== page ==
Written by: Jeonghyeon
Edited by: Jagat
Visual by: Zoe
This February 24th, the world was shocked with the news that President Vladimir Putin has authorized “a special military operation” against Ukraine to eliminate a “serious threat” (Polina Nikolskaya & Andrew Osborn). Just three months after Russia began amassing military forces on their border with Ukraine the Russian military pushed forward, capturing large amounts of land in a matter of a few weeks.
Following this incident, many athletes competing under the Russian flag have been unable to compete in championships across the world, many sports teams and athletes have been cutting sponsorship ties with Russian companies, sporting events are relocating from Russian venues, and people around the world have begun spreading support for Ukraine and its people.
Here are some of the various measures taken by sports organizations against Russian athletes, sponsors, and sporting venues.
Russian football teams and national teams have been suspended from all competitions by FIFA and UEFA. The Russian men’s football team will no longer be participating in the World Cup play-off matches, and Russian football club Spartak Moscow have been removed from the Europa league.
Gianni Infantino, the president of FIFA, stated that “FIFA condemns the use of force by Russia in Ukraine and any type of violence to resolve conflicts,” and football club Manchester United has terminated its sponsorship deal with Russia’s national airline Aeroflot.
The International Tennis Federation (ITF) has suspended the Russian Tennis Federation and Belarus Tennis Federation for their involvement in the invasion from participating in the ITF team competition. Instead, Russian and Belarusian individuals will only be able to participate in ITF events as individuals. In addition to this, the Women’s Tennis Association (WTA) and the Association of Tennis Professionals (ATP) have stated that Russian and Belarusian athletes will still be allowed to compete, as long as they do not compete under the Russian or Belarusian flag.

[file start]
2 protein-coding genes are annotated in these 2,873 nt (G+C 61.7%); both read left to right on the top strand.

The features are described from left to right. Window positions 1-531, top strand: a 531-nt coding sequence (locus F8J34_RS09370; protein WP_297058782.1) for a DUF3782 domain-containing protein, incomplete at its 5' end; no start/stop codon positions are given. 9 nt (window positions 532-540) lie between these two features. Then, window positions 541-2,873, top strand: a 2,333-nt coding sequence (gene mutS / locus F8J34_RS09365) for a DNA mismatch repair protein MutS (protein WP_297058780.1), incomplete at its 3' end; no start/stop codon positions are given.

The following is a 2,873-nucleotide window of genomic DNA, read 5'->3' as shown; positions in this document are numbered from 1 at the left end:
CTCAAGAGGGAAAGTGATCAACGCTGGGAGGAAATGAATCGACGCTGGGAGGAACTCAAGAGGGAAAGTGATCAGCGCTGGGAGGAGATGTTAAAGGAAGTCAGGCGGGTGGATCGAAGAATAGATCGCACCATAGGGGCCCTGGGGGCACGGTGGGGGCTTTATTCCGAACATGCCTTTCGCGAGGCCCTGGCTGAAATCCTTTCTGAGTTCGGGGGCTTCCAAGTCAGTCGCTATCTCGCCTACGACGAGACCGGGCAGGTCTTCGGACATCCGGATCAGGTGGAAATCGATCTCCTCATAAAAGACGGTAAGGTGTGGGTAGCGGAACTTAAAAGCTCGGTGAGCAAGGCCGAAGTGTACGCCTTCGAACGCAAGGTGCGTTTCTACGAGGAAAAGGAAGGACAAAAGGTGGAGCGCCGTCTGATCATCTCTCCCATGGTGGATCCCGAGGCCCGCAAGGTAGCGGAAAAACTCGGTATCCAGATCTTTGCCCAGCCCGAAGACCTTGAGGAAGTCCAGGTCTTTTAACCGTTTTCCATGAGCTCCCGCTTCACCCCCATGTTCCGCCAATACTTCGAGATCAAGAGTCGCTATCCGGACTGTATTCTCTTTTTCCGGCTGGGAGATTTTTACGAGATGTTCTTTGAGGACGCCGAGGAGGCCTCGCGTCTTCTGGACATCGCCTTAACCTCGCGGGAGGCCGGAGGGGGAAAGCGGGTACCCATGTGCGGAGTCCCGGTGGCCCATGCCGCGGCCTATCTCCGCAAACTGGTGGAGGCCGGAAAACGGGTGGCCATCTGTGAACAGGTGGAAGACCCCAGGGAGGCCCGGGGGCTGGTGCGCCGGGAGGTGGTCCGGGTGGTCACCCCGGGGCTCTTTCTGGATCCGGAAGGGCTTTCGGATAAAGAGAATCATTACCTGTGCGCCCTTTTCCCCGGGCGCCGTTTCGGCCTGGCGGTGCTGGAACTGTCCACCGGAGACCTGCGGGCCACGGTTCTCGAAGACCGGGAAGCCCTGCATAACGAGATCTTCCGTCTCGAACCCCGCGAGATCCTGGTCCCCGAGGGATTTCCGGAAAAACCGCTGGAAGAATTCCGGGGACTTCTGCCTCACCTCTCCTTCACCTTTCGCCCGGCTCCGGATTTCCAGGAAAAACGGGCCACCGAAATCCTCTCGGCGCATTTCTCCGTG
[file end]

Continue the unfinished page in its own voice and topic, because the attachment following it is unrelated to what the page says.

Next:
Moreover, the ITF, WTA, and the ATP have canceled all events such as the 2022 Kremlin Cup taking place in Moscow.
F1 has canceled its Russian Grand Prix scheduled to be held later in September as they stated it was “impossible” to hold the race under the “current circumstances” (BBC, 2022). Haas F1 Team has, rather hastily, also terminated their contract with Nikita Mazepin, a Russian driver and son of the CEO of previous title sponsor Uralkali. Following this termination, Mazepin has openly criticized the team for this decision, and has stated that he “does not want to be at a team that doesn’t want me.” (Sky Sports, 2022)
Similar to previously listed tennis associations, F1 has stated that Russian and Belarusian drivers will be allowed to compete under a neutral flag.
On the other hand, Ukrainian athletes have been pushing through their fear and worry. Despite being away from their family, sick with anxiety and unease, Ukraine’s national Paralympics team managed to win 28 medals throughout the first 8 days of the Beijing 2022 Paralympics, with 10 of them being prestigious gold medals.
Some brave Ukrainian athletes have decided to return to their home country and resist the Russian invasion. This is the case of three-time Olympian and world champion Dmytro Pldruchnyi, who has transitioned from competing at the Beijing Olympics to wearing a military uniform and helmet in less than two weeks.
Former professional tennis player Serhy Stakhovsky, former boxing world champion Vasyl Lomachenko, and world heavyweight champion Oleksandr Usyk, are other examples of these courageous athletes fighting for their country.
Regardless of these weary times, these Ukrainian athletes are steeling their courage and are sending a powerful message to millions of people around the world: that this invasion is not right.
“Ukraine Crisis: Which Sports Have Banned Russian Athletes?” BBC Sport, BBC, https://www.bbc.com/sport/60568139.
Person, & Andrew Osborn, P. N. (2022, February 24). Russia’s Putin authorises ‘special military operation’ against Ukraine. Reuters. Retrieved March 19, 2022, from https://www.reuters.com/world/europe/russias-putin-authorises-military-operations-donbass-domestic-media-2022-02-24/.
Campbell, Charlie. “How the Sports World Is Responding to Russia’s Ukraine Invasion.” Time, Time, 25 Feb. 2022, https://time.com/6151390/sports-russia-ukraine-f1-football/.
Lee, Chang W., and David Waldstein. “How Ukrainian Paralympians Pushed through Fear and Worry.” The New York Times, The New York Times, 12 Mar. 2022, https://www.nytimes.com/2022/03/12/sports/olympics/ukraine-paralympics-beijing-russia-war.html. ABC News, ABC News Network, https://abcnews.go.com/Sports/wireStory/ukrainian-athletes-join-military-russian-invasion-83201031.